In a time where people still stigmatize individuals living with HIV/AIDS, those four words can change worlds.
This past weekend, Iris House staff members Maria Nogueira, Yolanda Diaz and Antionettea Etienne participated in the "Red, White & U HIV Anti-Stigma Photos Shoot and Campaign" to help end HIV/AIDS Related Stigma.
Though all three openly live with HIV, this project gave them a chance to help put a glamorous face on their status. “They brought everything for us, clothing, jewelry and shoes. We had a stylist, a makeup artist and a photographer transforming our outsides to match the strong, passionate women we are on the inside,” said Nogeira, a case manager in Iris House’s Harm Reduction program.
The women got dressed, made up and styled in our West Side Office, all the while praying, laughing and inspiring each other with familiar and new stories of their struggles living with the virus and of just being women.
The team from the campaign took photos of these women and others at locations around our neighborhood, and as a group went down to the Conservatory Garden in New York’s Central Park. As they were getting ready for the shoot, people on the street were watching and wondering what was happening.
A group of four young women from Argentina asked what was going on, and they immediately asked if they could take photos with the women. They jumped right in, while singing “Don’t Cry for Me Argentina” and took a number of photos mixing and mingling with the group of ladies. They confessed that HIV was not openly discussed in Argentina and that they were so proud of these women.
A woman and her husband from Poland came up to Maria on a bench and asked what they were filming. When she was told that these were openly HIV+ women doing a photo shoot to help battle stigma and discrimination around issues of HIV, the woman asked Maria, “Can I hug you?”
Many women at Iris House were diagnosed in a time when no one would touch them, when separate plates and silverware were maintained for family members living with HIV, and when the fear of contagion was at its height. Sadly, there are people who still feel that way about those living with HIV, but those four words, “Can I hug you?” are signs that the world is changing.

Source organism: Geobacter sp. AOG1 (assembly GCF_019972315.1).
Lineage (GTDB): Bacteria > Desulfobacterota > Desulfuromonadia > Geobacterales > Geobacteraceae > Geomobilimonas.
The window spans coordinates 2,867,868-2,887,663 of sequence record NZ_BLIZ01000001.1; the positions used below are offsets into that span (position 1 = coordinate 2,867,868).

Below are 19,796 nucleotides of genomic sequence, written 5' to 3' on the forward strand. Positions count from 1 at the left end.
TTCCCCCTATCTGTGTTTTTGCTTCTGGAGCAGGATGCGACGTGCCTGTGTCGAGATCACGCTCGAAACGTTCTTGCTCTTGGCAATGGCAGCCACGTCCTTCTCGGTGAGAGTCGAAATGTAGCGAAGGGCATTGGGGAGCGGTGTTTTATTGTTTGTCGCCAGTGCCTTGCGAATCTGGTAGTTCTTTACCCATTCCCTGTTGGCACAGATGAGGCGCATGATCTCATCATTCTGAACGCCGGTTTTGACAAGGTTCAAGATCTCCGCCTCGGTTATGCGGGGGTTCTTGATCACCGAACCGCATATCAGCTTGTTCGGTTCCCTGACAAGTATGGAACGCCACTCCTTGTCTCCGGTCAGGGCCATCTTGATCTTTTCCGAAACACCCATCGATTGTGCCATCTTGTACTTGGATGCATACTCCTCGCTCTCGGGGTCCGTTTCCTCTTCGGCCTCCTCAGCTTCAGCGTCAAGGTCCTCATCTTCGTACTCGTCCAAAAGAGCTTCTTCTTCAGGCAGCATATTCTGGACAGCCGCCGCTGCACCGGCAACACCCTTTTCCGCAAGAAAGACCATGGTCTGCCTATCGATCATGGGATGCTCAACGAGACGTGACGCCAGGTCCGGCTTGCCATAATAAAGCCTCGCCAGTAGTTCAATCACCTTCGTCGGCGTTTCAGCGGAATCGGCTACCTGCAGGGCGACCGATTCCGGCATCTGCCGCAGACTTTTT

“It was a really great day,” said Yolanda Diaz, Iris House Health Educator. “I think that just having women coming together – not only the models, but also the artists who donated their time for the cause – but just to talk about HIV and anti-stigma was something very extraordinary. It also gives funders a chance to see how women living with HIV and AIDS are in the community. How women’s lives matter. We know that women’s lives matter, but we need an awareness that funding must exist across populations, not just for specific programs.
“It was a spiritual and empowering afternoon,” said health educator Antionettea Etienne, “Because we, the New York warrior women as I call us, never have a chance to just get together and network amongst ourselves. We’re always working or teaching. Just to be still, enjoy each other’s presence and --- how can I put this – it was like a pajama party. We discussed our children, our mates. We didn’t talk about our jobs. There was a lot of love in the room, remembrance of sisters that have passed whom we miss, and a unification. We were all scared, some by stigma, some for the future of women with HIV, and some – I’m talking about myself – of being feminine. I don’t know how to do that, and I was scared.”
This project is the brainchild of Andrea Johnson, a Native GHETTO (Giving Help Everywhere To Those that are Oppressed) Philadelphian, is the Founder/CEO of GIRL U CAN DO IT, INC. (“GUCDII Family”) a non-profit community based organization that provides comprehensive health and awareness education and prevention services for disadvantaged youths, young adults and families.
"I, too, am a woman living with HIV," said Johnson in response to this photoshoot, "And want to, through this project/campaign give women a voice and be able through their beauty to educate as to why they are standing up to END STIGMA. I think we all, models and staff, got more than we were thought out of this."
This project hopes to have fifteen women from New York, New Jersey and Pennsylvania involved in photo shoots by World AIDS Day, and will launch an awareness campaign in conjunction with this annual event.
For more information, or to become a sponsor of this amazing project, visit www.girlucandoit.org